Vaccine hesitancy preventing reaching herd immunity, says expert

Vaccine hesitancy preventing reaching herd immunity, says expert

Vaccine hesitancy preventing reaching herd immunity, says expert

Vaccine hesitancy and vaccine refusals appear to be main stumbling blocks in achieving herd immunity, an expert has said.

“In terms of reaching herd immunity through vaccination against COVID-19, we are not there yet. We need to vaccinate at least 80 percent of the population to meet this target, but vaccine hesitancy and vaccine refusal seem to be the major obstacles,” said Professor İftahar Köksal from Acıbabem University’s department of infectious diseases, speaking at the 20th national family practice congress held online.

He described vaccine hesitancy as the distrust in the jab or of the jab provider. “Those who show vaccine hesitancy, have second thoughts…at times, it is not easy to talk them into getting their jabs,” Köksal explained.

Since it began its inoculation program in January, Turkey has administered more than 108.3 million doses of the COVID-19 vaccines.

Around 70 million people - or nearly 80 percent of the population aged 18 and above - have been double jabbed, while some 60 million people, which account for close to 90 percent of the adult population, have been given their first doses of the coronavirus vaccine.

Moreover, some 12 million people have received their third doses.

Turkey is using the Pfizer/BioNTech mRNA COVID-19 vaccine and the jab developed by the Chinese company Sinovac.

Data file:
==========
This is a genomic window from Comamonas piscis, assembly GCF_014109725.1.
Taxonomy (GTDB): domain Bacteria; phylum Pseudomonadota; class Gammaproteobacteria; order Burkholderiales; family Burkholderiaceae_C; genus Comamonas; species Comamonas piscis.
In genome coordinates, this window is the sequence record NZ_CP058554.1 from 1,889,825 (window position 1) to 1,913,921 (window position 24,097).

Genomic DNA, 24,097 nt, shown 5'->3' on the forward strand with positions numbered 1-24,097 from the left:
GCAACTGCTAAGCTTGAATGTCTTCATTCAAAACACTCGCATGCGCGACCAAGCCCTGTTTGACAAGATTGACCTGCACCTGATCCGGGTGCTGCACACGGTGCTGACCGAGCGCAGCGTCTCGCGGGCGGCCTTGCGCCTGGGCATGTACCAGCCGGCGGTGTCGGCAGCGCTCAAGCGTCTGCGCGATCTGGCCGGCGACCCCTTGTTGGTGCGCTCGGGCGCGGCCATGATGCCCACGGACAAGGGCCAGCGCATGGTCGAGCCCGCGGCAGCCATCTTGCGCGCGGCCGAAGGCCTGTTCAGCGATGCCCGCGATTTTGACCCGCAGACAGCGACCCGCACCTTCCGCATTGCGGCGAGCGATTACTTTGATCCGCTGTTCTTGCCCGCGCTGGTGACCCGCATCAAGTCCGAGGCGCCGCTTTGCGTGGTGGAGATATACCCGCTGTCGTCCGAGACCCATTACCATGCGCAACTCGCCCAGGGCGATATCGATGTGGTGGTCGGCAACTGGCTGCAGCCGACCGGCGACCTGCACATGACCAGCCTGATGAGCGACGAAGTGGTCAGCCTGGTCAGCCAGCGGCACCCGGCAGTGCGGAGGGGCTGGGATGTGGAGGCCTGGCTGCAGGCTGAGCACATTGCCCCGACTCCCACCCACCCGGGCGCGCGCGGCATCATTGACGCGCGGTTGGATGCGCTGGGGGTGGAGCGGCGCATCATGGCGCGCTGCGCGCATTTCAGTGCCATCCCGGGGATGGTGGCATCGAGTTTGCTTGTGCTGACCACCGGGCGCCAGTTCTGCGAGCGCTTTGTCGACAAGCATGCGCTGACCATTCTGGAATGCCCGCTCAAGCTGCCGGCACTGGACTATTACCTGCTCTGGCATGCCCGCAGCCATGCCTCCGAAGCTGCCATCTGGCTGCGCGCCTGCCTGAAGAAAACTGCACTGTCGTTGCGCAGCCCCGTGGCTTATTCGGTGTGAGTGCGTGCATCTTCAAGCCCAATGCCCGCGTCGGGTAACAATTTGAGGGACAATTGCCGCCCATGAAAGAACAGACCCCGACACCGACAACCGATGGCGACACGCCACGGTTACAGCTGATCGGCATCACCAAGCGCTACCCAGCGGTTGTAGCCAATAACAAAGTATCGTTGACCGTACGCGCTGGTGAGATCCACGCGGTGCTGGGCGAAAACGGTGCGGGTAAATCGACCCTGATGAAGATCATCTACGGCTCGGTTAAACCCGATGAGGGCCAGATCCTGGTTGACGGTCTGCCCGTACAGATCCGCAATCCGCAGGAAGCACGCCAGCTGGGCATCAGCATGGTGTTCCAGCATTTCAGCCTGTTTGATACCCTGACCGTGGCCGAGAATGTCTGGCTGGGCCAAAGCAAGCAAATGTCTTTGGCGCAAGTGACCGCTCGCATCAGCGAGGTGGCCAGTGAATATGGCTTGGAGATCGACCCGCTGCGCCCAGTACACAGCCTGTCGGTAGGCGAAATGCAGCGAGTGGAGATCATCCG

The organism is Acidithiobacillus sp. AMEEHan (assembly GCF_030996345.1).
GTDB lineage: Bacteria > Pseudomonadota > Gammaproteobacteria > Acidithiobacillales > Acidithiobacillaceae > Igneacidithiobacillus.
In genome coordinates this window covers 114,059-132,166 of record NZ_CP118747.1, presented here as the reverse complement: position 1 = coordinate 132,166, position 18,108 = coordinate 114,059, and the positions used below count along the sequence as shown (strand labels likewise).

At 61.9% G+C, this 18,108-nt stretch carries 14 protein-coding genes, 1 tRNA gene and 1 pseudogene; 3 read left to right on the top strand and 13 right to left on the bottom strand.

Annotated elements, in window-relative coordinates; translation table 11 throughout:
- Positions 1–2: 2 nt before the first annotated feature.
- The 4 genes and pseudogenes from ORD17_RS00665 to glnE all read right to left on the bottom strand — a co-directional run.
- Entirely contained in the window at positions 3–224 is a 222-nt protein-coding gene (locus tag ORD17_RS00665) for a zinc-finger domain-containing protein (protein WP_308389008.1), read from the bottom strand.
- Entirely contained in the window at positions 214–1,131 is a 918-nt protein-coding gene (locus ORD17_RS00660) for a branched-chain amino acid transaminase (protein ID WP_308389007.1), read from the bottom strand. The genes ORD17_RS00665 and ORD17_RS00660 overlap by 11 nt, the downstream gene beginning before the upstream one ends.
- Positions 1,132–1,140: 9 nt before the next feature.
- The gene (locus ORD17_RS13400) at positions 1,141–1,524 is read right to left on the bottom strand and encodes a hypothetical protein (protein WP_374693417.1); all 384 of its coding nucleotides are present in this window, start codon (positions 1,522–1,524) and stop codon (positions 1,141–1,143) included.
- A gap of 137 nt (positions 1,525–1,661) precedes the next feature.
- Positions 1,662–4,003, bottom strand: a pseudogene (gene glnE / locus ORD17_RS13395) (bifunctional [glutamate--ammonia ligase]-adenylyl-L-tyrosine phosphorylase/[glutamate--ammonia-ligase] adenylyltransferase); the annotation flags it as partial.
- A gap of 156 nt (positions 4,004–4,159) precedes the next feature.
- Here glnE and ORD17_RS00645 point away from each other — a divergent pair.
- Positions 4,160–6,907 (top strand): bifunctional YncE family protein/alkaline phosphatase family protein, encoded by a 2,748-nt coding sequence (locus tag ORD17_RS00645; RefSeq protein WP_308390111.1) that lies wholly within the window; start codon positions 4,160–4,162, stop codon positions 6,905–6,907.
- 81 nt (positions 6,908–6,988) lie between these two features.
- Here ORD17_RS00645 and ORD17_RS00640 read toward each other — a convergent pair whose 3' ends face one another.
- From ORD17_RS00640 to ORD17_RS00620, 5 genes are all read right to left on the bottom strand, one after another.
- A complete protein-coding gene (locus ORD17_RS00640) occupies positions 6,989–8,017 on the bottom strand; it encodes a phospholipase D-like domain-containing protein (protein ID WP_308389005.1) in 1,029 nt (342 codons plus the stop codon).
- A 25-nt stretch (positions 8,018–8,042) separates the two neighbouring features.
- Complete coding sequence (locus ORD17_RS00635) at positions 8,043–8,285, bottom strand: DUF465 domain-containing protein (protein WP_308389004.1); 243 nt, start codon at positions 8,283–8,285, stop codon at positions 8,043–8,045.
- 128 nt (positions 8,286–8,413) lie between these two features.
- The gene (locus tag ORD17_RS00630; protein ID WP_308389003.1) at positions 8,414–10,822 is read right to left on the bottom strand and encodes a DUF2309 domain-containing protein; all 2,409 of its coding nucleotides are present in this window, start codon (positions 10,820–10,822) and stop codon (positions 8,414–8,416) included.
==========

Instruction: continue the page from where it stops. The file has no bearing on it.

The recipients of the Sinovac vaccine, which was the first jab put in use in Turkey, were already receiving their third doses, but last week Turkey started giving the booster shots to those who have already received two doses of the Pfizer/BioNTech vaccine.

Experts and officials were complaining that the vaccination drive lost steam at a time when the number of daily new infections were hovering at around 30,000, even though they recently declined below 25,000 cases.

In July and August, some days, more than 1 million doses of the COVID-19 vaccine would be administered. However, since mid-October, mostly less than 200,000 doses have been administered daily.

Meanwhile, Health Minister Fahrettin Koca revealed that the weekly COVID-19 incidence rates in Turkey’s largest city Istanbul and İzmir, the third largest by population, increased, while it declined in Ankara.